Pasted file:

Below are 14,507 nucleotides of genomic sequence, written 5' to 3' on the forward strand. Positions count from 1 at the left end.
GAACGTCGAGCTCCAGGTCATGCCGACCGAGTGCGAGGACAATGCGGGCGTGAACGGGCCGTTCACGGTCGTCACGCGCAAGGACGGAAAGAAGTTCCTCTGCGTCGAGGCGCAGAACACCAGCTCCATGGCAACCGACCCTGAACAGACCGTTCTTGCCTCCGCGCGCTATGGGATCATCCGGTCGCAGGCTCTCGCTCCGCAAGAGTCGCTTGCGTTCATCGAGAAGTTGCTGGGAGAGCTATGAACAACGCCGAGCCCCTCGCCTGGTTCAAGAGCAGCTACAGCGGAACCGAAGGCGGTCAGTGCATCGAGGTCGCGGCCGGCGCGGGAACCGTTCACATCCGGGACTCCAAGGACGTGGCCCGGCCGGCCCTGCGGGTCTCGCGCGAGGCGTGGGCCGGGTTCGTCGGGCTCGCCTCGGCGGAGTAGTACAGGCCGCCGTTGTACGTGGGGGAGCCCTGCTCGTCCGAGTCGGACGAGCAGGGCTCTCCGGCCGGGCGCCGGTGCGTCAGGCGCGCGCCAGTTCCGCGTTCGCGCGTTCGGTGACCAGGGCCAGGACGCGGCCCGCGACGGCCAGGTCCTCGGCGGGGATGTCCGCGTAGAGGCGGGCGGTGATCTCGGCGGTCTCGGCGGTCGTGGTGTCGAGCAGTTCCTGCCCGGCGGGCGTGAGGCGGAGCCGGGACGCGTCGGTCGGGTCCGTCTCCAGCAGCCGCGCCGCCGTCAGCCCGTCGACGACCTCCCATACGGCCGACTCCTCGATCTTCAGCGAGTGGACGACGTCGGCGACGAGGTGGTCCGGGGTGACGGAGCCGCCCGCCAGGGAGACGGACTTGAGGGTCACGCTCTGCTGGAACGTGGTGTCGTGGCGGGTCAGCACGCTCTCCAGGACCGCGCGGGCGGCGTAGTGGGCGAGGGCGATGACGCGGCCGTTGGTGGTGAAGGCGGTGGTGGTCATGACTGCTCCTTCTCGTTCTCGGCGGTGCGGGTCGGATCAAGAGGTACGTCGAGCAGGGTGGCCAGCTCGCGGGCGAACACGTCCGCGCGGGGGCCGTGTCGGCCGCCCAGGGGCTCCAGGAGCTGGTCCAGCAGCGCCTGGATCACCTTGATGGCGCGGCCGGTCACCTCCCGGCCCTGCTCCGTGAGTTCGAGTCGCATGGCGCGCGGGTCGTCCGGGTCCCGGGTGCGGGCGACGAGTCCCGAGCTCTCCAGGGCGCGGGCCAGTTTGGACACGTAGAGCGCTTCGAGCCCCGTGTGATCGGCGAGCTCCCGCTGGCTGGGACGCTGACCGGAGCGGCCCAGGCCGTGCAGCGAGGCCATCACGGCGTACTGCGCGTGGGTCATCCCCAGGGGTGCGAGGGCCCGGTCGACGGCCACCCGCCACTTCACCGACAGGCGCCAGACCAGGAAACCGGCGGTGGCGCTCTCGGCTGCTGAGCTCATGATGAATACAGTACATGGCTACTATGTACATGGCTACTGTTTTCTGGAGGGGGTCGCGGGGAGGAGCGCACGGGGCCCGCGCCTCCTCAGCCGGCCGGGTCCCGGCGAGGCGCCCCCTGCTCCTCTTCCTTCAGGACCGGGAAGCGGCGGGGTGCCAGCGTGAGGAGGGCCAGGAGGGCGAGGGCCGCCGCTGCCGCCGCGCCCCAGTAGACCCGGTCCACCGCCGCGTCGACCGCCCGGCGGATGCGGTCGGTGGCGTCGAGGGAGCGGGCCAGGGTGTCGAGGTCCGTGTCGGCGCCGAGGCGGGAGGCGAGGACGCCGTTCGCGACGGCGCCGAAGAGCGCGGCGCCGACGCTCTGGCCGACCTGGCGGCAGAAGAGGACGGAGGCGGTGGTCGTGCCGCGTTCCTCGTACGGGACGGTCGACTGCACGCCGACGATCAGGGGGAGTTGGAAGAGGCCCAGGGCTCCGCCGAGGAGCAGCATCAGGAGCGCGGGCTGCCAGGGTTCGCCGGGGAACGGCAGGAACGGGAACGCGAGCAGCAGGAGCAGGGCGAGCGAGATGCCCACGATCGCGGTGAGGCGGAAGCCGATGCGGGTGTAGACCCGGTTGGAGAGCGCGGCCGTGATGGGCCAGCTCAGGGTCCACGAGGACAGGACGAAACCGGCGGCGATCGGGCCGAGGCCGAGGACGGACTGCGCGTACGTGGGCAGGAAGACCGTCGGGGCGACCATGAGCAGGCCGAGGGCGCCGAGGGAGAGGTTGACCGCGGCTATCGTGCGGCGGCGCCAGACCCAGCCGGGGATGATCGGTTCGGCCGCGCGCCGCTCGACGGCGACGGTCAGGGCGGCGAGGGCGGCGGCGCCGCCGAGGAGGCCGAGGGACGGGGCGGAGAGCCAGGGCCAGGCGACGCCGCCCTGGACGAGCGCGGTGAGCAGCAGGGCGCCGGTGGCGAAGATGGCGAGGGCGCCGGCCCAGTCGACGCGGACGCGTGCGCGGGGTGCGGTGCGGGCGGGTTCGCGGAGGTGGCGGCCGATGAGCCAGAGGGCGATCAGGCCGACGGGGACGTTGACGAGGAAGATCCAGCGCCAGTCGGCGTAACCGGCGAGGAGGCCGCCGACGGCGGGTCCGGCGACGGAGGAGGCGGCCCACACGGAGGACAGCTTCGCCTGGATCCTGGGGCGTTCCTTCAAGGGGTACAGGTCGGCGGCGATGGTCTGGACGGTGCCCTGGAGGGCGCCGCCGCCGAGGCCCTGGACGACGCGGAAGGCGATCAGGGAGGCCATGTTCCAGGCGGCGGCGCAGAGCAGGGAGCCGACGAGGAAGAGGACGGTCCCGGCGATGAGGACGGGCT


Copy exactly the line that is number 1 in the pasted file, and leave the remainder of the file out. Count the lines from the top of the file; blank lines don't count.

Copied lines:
Below are 14,507 nucleotides of genomic sequence, written 5' to 3' on the forward strand. Positions count from 1 at the left end.